Are You a Stay-at-Home Parent? Good Luck Getting a Credit Card

Are You a Stay-at-Home Parent? Good Luck Getting a Credit CardStay-at-home moms and dads may soon find it more of a challenge to get the best credit card in their own name.

The Federal Reserve recently provided additional clarification of the Credit CARD Act of 2009, and issued new guidance to credit card companies that will make it almost impossible for non-working spouses to have their own credit card.

Credit card holder must have income

The new ruling requires credit card companies to look at individual income for people applying for individual credit cards. They are no longer allowed to consider total household income to issue credit. Now, stay-at-home spouses will not qualify for credit cards if they do not have specific income themselves.

Stay-at-home spouses will be required to build their own credit history and show proof of individual income when applying for a new credit card. The Federal Reserve issued the ruling in order to ensure that the person applying for a credit card actually has the means to pay the bill when it is due, thus reducing the likelihood of default.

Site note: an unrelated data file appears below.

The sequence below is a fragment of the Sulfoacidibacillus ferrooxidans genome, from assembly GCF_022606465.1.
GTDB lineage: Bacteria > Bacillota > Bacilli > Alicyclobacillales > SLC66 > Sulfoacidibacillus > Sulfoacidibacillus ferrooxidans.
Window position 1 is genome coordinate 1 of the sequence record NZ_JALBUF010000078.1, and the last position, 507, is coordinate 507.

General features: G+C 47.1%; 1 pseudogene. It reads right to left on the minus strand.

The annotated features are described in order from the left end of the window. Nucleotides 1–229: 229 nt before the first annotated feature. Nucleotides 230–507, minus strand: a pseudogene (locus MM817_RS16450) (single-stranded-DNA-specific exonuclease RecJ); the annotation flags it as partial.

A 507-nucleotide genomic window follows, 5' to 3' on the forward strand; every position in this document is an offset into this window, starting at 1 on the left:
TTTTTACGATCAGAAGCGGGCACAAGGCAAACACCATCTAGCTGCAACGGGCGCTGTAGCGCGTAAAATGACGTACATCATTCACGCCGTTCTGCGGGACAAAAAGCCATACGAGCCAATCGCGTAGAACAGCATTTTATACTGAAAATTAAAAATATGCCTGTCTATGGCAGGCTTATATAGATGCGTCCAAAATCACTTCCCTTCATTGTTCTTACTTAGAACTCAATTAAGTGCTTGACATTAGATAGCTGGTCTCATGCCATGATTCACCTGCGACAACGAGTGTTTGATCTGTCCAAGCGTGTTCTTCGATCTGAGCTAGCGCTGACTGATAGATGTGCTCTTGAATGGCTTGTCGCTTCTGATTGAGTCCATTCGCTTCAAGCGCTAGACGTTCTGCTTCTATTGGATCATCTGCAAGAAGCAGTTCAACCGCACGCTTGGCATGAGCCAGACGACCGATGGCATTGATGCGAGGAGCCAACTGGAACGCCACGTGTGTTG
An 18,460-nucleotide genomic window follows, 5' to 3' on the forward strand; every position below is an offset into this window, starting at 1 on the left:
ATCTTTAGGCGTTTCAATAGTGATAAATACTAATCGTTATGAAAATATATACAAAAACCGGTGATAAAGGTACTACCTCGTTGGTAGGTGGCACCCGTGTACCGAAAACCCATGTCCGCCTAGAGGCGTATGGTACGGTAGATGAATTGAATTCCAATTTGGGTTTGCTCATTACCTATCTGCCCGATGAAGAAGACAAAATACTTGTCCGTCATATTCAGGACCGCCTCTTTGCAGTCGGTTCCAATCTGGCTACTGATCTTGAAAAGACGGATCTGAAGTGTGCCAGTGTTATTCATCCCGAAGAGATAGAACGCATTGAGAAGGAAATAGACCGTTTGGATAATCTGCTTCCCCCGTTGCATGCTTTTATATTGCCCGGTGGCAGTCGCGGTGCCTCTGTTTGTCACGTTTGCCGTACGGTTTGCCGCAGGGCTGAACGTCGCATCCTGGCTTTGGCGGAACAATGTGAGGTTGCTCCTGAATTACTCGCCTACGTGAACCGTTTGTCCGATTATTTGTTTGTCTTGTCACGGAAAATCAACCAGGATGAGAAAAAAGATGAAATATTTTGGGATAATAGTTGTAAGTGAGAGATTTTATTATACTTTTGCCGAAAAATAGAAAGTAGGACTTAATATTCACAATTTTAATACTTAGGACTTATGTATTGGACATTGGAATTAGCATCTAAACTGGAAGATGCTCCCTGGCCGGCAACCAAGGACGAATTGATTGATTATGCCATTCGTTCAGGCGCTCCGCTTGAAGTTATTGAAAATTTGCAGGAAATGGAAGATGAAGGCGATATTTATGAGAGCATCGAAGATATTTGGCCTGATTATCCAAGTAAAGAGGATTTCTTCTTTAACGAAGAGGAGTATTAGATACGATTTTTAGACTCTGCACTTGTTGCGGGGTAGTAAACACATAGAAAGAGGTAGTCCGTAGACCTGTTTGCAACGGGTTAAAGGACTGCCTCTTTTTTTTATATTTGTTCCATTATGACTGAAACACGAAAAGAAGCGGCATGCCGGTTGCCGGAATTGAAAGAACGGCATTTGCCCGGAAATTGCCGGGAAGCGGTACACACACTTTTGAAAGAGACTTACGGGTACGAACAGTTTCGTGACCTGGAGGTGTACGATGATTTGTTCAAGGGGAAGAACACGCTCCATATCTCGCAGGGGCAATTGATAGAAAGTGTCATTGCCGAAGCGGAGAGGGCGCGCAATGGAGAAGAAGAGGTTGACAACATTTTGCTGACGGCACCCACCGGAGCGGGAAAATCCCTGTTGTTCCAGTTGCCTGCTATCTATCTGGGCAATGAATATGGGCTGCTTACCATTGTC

New rules take effect in October

Credit card companies are required to begin complying with the new rule starting in October 2011, though some credit card companies have already begun implementing the policy.

If you’re a stay-at-home parent or spouse and you cook, clean, and care for the home while your significant other brings in the bacon, that may work perfectly well in practice. But in the world of consumer credit, your credit card company doesn’t care how much your home-making skills are worth. You can’t pay off a credit card bill by offering to watch some watch the credit card issuer’s kids, change their car’s oil, or prepare them a roast.

So as the new guidelines take effect, how can you build and maintain your own credit history if you don’t have a pay stub in your name?

Three ways a non-working spouse can get credit

Here are three ideas for how a non-working spouse can gain access to credit and build a solid credit history.

  1. Apply for a joint credit card. If you’re a stay-at-home parent and your spouse or domestic partner is employed, you can get credit in your name if the two of you sign up for a joint credit card account. Credit card companies will use your combined income to determine if you qualify for credit. Keep in mind that both of you will be held equally liable for the debt. Of course, this can play havoc if you get divorced and half the debt becomes yours and you still have no income.
  2. Consider a secured credit card. Stay-at-home parents can get a secured credit card in their name very easily. This may be one of the simplest and most efficient ways to establish your credit history. Secured credit cards are pre-loaded with cash that you send the credit card company, and your credit limit is restricted to the amount that you deposit.